AJAX and usability

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Note about this article

Based on interest generated by our “Usability
challenges of new Web technologies” course, we’ve summarized one
set of usability issues here. There are so many implications of AJAX,
we found it hard cutting down the discussion even to this length. Hope
you enjoy the longer read – we’d be delighted to hear your comments.

AJAX and usability

AJAX is one of a number of recent approaches often
bundled under the term “Web 2.0”. We believe some of these
will have a big impact on usability practices. Here, we’ll outline how
we’re changing the way we go about our concept generation, design and
evaluation to take advantage of AJAX.

What is AJAX?

AJAX – which stands for Asynchronous
JavaScript And XML – allows developers to create user interaction that
breaks with the traditional Web hypertext/link model. Just as images
can be swapped for rollovers without reloading the entire page, with
AJAX techniques data can be sent or retrieved from a server, and parts
of a page updated without reloading the whole page.

The best-known example of AJAX in use is
Google Maps, but others, like Google
, tell us more about the potential, in that there’s more
going on behind the scenes. GMail, Yahoo! Mail, and Microsoft’s Live
suite are recent full-blown applications that use AJAX to provide some
of the immediacy and interactivity that we get from desktop applications.

AJAX “is about usability?”

Because of AJAX’s potential impact on Web
user interfaces, it has been suggested that “AJAX is about usability.”

Sorry. AJAX is a collection of technologies, open
to uses and abuses like all technologies. AJAX does offer real opportunities
for improved usability, but creates some challenges that designers need
to understand. Some of the applications listed on Dan
Grossman’s “Top 10 AJAX Applications”
highlight how AJAX
interfaces can still be frustrating and confusing.

In our layered model, AJAX techniques mainly contribute
to “Interaction Mechanisms”. Many usability issues are at
other layers, concerned with customer experience, goals and tasks, or
with overall architecture and functionality. In the end, it’s the understanding
of the whole range of user needs – from high-level goals to cognition
and perception – that determines the usability of a Web site or application.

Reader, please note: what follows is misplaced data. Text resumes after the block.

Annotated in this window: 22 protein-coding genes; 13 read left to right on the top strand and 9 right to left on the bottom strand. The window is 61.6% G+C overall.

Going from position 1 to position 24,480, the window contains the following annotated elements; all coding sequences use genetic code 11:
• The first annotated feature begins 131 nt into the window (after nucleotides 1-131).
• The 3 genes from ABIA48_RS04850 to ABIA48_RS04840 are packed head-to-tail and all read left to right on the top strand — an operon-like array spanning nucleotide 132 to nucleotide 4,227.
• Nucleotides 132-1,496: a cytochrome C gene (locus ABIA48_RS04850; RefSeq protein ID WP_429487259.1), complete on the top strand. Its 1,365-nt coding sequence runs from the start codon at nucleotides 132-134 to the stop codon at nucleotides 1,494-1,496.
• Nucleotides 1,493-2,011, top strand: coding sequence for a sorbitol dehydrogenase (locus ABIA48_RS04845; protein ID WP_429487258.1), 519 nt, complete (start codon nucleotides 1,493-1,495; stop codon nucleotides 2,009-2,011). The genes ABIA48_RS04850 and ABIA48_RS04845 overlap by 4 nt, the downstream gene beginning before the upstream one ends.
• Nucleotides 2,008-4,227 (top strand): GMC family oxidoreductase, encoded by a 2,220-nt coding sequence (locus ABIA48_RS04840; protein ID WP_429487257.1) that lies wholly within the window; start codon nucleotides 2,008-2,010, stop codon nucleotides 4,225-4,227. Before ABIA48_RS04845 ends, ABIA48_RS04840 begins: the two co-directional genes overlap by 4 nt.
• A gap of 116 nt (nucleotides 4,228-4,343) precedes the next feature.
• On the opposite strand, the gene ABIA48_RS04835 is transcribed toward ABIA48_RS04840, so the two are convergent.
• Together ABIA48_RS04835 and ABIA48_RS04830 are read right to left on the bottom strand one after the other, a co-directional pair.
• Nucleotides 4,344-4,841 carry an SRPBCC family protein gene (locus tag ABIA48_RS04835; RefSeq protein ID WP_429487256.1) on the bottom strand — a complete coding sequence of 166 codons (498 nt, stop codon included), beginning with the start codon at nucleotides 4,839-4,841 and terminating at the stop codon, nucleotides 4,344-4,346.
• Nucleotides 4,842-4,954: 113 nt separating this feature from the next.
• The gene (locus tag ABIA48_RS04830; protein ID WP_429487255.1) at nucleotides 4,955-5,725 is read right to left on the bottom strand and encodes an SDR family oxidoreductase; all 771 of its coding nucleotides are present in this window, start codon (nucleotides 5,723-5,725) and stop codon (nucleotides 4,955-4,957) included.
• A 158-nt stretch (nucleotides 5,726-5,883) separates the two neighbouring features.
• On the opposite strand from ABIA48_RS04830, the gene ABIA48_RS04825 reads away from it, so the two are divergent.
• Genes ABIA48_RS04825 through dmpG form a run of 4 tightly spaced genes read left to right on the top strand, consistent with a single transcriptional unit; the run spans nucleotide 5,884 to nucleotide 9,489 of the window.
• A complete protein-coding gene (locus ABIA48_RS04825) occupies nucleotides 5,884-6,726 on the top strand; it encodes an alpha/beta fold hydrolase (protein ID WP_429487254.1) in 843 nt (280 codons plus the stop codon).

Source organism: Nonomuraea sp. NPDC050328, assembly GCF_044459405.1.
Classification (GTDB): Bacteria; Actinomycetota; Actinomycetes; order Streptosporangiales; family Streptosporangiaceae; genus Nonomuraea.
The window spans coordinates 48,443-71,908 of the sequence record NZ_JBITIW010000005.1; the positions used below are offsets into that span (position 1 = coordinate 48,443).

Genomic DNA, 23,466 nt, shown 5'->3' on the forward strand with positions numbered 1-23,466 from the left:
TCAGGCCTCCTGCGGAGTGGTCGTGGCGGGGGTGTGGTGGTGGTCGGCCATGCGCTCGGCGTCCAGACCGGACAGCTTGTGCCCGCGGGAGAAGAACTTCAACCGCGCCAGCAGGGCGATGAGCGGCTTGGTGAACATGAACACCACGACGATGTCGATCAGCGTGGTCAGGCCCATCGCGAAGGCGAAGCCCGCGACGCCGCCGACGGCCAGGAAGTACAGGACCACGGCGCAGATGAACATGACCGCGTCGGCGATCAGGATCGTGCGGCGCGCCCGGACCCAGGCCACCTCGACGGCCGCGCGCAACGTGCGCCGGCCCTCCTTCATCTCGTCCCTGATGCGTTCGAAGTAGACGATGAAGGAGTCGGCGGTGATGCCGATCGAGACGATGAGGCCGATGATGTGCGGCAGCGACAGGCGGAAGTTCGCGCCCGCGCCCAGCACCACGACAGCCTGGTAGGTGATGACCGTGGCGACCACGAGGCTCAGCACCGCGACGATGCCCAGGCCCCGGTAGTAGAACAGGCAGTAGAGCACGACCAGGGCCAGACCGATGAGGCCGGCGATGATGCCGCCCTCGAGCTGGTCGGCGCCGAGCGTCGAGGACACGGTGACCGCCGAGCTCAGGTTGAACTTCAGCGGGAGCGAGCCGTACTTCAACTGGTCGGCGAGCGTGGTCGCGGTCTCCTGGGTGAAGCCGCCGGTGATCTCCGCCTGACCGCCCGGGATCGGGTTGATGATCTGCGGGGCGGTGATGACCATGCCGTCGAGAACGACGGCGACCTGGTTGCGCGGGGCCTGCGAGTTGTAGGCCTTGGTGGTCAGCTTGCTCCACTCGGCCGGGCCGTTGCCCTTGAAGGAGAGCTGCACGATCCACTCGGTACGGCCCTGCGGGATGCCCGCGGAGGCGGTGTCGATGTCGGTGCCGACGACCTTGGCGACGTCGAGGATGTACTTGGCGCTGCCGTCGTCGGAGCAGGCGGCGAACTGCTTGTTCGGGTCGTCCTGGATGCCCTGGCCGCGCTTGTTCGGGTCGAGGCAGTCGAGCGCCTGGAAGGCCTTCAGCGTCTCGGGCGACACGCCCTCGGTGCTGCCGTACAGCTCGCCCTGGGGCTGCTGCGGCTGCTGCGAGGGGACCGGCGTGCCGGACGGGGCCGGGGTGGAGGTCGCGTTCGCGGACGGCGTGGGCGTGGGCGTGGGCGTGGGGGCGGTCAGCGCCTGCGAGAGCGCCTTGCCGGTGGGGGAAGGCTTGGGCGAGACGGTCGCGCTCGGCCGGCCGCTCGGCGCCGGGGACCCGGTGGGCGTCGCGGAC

So let’s look at some principles that guide
us in the use of AJAX for concept generation, user interface design,
and usability evaluation.

AJAX and concept generation

Our mock-ups and prototypes sometimes include
rich interactions based on AJAX techniques.

we produce concepts for land-use decision making and location-based
interfaces we find that map-based applications are particularly suitable
for the kind of rich interaction that AJAX can provide.

As in the example shown here, AJAX lets us
mix forms-based interfaces and text input with images and physical interaction
such as panning and zooming.

One discipline we apply in concept design
is not to get carried away with the potential of a technology like AJAX,
but to balance innovative ideas with pragmatic user needs, and to select
interaction mechanisms most appropriate to the users’ tasks.

AJAX and user interface design

AJAX enables designers to build new ‘widgets’
– user interface components like buttons, fields, sliders, etc – and
new pieces of functionality, like “drag-and-drop” capability.

our 30-second Flash movie (opens in a new window).

When designing new user interface widgets,
some principles need to be applied. Users must be able to:

  • Anticipate – know
    what the widget will do
  • Appreciate – know
    how to interact with it
  • Monitor – understand
    any changes during use (e.g. slider value updating)
  • Evaluate – understand
    what has changed after its use

We applied these principles in refining
a database visualization user interface for a client. This video
shows one of the more complex AJAX interaction widgets, which
allows users to reorganise a database report by manipulating
the rows and columns.

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